“We are not a nation that accepts nearly 46 million uninsured men, women and children,” President Obama told doctors in a speech before the American Medical Association in Chicago in June. “We are not a nation that lets hardworking families go without coverage, or turns its back on those in need. We’re a nation that cares for its citizens. We look out for one another. That’s what makes us the United States of America. We need to get this done.”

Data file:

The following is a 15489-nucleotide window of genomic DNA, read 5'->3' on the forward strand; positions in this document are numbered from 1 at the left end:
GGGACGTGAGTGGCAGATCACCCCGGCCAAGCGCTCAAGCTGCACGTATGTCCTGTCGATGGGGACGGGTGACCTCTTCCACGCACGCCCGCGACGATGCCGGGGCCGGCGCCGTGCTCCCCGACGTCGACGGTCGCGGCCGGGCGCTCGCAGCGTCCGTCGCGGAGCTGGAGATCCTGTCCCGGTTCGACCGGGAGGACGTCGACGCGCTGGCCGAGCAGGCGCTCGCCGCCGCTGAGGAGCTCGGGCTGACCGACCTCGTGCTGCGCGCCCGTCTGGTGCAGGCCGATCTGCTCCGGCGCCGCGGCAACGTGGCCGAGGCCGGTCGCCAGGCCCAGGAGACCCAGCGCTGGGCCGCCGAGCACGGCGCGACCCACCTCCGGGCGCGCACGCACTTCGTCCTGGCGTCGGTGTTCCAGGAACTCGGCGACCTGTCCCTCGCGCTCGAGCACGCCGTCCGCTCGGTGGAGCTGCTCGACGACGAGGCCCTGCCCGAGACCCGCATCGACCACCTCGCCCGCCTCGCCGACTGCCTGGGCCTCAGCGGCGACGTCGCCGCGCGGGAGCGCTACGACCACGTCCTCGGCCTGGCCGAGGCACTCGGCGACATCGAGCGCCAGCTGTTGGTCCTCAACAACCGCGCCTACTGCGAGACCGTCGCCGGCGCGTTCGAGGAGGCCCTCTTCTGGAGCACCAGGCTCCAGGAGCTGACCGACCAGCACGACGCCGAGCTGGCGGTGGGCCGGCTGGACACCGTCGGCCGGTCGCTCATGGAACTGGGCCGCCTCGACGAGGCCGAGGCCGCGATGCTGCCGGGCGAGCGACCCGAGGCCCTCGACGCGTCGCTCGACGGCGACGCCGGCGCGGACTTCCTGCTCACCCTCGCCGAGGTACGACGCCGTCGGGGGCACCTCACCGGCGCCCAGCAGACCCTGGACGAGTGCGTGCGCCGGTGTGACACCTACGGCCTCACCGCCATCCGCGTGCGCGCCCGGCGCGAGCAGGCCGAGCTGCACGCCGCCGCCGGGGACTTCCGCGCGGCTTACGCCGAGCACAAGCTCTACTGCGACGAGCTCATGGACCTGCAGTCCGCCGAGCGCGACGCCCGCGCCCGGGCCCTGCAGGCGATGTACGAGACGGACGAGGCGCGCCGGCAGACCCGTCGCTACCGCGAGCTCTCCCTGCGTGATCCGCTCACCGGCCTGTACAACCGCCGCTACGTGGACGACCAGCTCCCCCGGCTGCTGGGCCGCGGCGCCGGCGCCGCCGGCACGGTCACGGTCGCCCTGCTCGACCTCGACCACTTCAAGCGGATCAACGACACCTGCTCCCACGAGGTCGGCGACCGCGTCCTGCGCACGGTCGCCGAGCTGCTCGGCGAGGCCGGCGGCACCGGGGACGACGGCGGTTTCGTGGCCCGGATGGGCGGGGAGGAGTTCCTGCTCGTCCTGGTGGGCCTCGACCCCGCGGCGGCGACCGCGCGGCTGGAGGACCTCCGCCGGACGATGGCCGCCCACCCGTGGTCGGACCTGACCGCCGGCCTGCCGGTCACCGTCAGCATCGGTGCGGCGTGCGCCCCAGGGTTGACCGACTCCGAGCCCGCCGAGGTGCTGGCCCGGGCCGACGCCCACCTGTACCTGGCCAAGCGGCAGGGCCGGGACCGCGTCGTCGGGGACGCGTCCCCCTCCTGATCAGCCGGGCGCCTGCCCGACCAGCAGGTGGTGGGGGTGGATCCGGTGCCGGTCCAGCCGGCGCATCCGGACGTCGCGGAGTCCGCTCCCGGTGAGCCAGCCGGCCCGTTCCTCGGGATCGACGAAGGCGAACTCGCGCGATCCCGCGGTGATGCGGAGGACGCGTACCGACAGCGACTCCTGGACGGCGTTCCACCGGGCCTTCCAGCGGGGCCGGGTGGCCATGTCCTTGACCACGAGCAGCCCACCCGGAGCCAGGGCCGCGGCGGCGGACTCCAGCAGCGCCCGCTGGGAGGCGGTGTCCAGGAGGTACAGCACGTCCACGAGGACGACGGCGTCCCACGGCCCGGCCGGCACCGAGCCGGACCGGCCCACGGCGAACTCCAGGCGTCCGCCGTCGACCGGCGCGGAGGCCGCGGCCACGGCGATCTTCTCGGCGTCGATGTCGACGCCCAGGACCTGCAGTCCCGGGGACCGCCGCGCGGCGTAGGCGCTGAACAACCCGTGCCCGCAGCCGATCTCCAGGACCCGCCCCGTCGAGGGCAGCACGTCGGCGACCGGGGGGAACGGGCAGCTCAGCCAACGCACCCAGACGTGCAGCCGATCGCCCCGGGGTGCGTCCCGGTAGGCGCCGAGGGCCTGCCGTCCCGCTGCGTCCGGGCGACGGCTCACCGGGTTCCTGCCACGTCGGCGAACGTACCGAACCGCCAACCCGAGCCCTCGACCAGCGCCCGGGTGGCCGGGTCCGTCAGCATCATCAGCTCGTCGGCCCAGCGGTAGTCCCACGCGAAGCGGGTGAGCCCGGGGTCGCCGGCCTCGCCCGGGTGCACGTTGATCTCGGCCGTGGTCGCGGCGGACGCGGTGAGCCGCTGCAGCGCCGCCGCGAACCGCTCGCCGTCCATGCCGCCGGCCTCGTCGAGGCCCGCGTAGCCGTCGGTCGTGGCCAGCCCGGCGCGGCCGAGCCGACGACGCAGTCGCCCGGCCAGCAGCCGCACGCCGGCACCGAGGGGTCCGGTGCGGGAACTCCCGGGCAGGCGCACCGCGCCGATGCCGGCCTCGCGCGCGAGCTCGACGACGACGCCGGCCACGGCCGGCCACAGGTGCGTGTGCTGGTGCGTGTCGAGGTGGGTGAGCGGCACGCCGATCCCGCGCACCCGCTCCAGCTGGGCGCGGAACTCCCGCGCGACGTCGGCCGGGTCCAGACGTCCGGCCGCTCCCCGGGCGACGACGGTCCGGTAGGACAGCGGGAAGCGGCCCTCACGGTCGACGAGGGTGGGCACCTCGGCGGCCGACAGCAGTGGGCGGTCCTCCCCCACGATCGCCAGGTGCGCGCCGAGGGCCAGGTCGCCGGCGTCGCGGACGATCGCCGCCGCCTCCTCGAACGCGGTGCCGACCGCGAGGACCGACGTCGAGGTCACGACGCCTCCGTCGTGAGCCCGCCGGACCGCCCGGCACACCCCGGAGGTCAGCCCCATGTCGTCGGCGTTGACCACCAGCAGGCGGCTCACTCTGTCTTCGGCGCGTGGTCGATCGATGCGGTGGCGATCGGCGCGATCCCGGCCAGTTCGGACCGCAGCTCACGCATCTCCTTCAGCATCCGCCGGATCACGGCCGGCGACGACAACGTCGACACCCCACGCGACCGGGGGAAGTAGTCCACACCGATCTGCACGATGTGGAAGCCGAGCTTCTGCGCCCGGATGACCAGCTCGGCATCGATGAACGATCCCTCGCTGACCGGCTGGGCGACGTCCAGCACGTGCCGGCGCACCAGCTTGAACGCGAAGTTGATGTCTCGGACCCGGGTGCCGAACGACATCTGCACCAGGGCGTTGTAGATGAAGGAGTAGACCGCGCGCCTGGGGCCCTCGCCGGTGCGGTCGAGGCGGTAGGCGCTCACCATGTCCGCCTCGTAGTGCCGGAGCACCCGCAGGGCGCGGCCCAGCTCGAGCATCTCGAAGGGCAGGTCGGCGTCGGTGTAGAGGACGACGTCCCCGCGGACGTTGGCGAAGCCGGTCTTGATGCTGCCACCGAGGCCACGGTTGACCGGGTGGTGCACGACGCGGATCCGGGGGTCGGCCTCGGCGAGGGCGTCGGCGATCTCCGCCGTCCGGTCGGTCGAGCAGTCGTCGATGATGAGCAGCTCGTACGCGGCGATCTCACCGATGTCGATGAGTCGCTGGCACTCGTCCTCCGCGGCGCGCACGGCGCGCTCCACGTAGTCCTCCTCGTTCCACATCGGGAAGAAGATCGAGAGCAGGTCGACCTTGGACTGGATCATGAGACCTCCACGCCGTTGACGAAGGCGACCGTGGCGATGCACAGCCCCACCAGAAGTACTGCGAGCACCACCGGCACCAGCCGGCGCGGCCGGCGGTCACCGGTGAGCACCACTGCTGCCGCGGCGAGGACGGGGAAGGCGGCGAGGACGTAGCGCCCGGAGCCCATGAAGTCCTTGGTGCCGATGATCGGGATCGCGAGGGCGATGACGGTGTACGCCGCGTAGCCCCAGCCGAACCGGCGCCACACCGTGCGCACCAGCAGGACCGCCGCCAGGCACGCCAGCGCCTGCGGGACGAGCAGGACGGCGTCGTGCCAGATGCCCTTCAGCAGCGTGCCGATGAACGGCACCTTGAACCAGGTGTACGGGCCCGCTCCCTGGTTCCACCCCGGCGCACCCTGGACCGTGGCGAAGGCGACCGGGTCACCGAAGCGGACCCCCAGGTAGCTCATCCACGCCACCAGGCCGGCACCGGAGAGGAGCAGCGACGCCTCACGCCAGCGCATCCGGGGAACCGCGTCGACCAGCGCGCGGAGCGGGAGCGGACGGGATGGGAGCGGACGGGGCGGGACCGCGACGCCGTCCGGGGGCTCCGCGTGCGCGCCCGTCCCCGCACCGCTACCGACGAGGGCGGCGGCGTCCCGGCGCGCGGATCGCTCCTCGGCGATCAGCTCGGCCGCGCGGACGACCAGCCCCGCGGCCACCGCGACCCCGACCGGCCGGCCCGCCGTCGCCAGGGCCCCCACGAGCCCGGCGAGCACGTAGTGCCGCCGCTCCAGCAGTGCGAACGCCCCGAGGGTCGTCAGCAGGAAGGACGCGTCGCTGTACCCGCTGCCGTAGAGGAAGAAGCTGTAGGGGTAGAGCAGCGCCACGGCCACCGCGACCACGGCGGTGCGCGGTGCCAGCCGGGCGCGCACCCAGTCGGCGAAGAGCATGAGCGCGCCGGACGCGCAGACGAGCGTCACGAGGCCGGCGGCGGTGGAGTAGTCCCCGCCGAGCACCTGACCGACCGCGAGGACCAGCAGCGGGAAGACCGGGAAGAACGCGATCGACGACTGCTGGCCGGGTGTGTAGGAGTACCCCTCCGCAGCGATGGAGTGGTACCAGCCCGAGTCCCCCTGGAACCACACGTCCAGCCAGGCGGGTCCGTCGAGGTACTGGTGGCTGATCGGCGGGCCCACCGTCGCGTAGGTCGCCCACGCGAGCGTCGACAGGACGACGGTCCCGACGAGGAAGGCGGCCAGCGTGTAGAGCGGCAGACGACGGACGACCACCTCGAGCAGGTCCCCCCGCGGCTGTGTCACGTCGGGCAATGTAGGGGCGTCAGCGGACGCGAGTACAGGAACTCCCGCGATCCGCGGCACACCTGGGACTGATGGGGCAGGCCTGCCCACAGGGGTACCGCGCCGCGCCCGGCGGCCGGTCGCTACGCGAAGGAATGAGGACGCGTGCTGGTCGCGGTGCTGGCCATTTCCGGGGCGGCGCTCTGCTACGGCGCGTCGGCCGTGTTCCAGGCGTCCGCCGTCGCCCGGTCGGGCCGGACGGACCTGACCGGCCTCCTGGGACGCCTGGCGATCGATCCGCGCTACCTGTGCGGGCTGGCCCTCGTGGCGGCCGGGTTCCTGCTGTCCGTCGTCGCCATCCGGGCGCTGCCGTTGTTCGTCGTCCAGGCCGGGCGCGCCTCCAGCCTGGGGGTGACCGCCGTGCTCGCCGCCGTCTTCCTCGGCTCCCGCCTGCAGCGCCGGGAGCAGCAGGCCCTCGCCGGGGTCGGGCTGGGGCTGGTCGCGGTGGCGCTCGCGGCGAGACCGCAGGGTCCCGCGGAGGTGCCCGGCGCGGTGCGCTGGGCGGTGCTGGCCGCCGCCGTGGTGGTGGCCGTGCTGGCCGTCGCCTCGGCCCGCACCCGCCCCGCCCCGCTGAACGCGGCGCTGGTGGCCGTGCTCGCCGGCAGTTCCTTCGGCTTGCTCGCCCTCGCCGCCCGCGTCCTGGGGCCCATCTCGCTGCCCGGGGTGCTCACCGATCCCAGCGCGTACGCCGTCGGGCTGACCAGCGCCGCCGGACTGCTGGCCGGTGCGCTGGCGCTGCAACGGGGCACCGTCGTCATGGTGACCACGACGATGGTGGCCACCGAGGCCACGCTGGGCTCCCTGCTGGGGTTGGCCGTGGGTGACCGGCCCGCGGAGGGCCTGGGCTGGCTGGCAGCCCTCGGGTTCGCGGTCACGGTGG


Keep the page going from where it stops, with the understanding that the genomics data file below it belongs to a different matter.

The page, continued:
And the White House Council of Economic Advisers pressed the number in its number-crunching case for a health overhaul: “Perhaps the most visible sign of the need for health care reform is the 46 million Americans currently without health insurance,” according to the report, also issued in June.
The 46 million number is a handy one — large and round — but who are the people it represents, and what does it mean for the rest of us that they don’t have insurance?